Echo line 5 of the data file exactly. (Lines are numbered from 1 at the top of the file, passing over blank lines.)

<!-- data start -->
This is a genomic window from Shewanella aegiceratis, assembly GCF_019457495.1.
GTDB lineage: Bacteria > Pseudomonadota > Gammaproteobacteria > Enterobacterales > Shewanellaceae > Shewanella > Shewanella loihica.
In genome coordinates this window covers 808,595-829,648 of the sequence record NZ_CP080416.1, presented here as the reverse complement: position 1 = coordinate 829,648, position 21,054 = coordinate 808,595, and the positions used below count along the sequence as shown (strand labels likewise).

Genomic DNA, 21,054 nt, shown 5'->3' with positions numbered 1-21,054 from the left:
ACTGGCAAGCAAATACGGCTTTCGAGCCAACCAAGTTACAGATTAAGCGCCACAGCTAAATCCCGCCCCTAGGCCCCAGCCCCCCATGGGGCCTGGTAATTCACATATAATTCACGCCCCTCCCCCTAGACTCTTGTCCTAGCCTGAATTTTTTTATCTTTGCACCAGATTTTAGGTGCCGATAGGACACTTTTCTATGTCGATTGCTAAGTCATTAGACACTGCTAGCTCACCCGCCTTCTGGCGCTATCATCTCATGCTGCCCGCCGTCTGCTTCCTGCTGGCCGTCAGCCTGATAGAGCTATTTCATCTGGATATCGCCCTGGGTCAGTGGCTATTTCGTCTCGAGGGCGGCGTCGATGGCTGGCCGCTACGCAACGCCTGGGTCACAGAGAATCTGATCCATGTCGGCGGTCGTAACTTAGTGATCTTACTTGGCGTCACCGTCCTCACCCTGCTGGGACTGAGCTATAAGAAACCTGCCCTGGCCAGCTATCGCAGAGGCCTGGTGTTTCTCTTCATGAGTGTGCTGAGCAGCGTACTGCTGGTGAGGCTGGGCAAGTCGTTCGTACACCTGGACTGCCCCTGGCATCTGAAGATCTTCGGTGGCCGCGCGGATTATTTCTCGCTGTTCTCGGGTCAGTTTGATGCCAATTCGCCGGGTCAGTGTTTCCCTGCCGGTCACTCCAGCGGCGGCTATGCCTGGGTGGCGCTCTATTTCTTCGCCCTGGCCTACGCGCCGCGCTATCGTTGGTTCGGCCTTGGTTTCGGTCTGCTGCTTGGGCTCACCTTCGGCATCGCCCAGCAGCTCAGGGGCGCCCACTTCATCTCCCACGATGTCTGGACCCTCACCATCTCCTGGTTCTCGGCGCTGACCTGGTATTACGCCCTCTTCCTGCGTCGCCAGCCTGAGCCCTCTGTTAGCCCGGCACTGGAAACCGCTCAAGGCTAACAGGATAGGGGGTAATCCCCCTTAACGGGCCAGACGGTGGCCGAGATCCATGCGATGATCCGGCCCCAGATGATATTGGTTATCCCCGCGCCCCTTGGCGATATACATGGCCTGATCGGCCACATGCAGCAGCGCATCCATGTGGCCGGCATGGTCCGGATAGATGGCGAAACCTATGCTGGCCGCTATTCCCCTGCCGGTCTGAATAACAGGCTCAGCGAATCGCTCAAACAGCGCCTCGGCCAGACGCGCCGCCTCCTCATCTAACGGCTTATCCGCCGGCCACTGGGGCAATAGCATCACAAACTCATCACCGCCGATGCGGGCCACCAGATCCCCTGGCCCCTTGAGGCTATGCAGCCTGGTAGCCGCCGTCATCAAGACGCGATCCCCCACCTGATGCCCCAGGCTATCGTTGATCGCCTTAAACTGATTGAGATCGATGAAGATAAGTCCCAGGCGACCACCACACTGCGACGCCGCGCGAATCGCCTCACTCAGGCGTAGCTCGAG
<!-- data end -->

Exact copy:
ACTGGCAAGCAAATACGGCTTTCGAGCCAACCAAGTTACAGATTAAGCGCCACAGCTAAATCCCGCCCCTAGGCCCCAGCCCCCCATGGGGCCTGGTAATTCACATATAATTCACGCCCCTCCCCCTAGACTCTTGTCCTAGCCTGAATTTTTTTATCTTTGCACCAGATTTTAGGTGCCGATAGGACACTTTTCTATGTCGATTGCTAAGTCATTAGACACTGCTAGCTCACCCGCCTTCTGGCGCTATCATCTCATGCTGCCCGCCGTCTGCTTCCTGCTGGCCGTCAGCCTGATAGAGCTATTTCATCTGGATATCGCCCTGGGTCAGTGGCTATTTCGTCTCGAGGGCGGCGTCGATGGCTGGCCGCTACGCAACGCCTGGGTCACAGAGAATCTGATCCATGTCGGCGGTCGTAACTTAGTGATCTTACTTGGCGTCACCGTCCTCACCCTGCTGGGACTGAGCTATAAGAAACCTGCCCTGGCCAGCTATCGCAGAGGCCTGGTGTTTCTCTTCATGAGTGTGCTGAGCAGCGTACTGCTGGTGAGGCTGGGCAAGTCGTTCGTACACCTGGACTGCCCCTGGCATCTGAAGATCTTCGGTGGCCGCGCGGATTATTTCTCGCTGTTCTCGGGTCAGTTTGATGCCAATTCGCCGGGTCAGTGTTTCCCTGCCGGTCACTCCAGCGGCGGCTATGCCTGGGTGGCGCTCTATTTCTTCGCCCTGGCCTACGCGCCGCGCTATCGTTGGTTCGGCCTTGGTTTCGGTCTGCTGCTTGGGCTCACCTTCGGCATCGCCCAGCAGCTCAGGGGCGCCCACTTCATCTCCCACGATGTCTGGACCCTCACCATCTCCTGGTTCTCGGCGCTGACCTGGTATTACGCCCTCTTCCTGCGTCGCCAGCCTGAGCCCTCTGTTAGCCCGGCACTGGAAACCGCTCAAGGCTAACAGGATAGGGGGTAATCCCCCTTAACGGGCCAGACGGTGGCCGAGATCCATGCGATGATCCGGCCCCAGATGATATTGGTTATCCCCGCGCCCCTTGGCGATATACATGGCCTGATCGGCCACATGCAGCAGCGCATCCATGTGGCCGGCATGGTCCGGATAGATGGCGAAACCTATGCTGGCCGCTATTCCCCTGCCGGTCTGAATAACAGGCTCAGCGAATCGCTCAAACAGCGCCTCGGCCAGACGCGCCGCCTCCTCATCTAACGGCTTATCCGCCGGCCACTGGGGCAATAGCATCACAAACTCATCACCGCCGATGCGGGCCACCAGATCCCCTGGCCCCTTGAGGCTATGCAGCCTGGTAGCCGCCGTCATCAAGACGCGATCCCCCACCTGATGCCCCAGGCTATCGTTGATCGCCTTAAACTGATTGAGATCGATGAAGATAAGTCCCAGGCGACCACCACACTGCGACGCCGCGCGAATCGCCTCACTCAGGCGTAGCTCGAG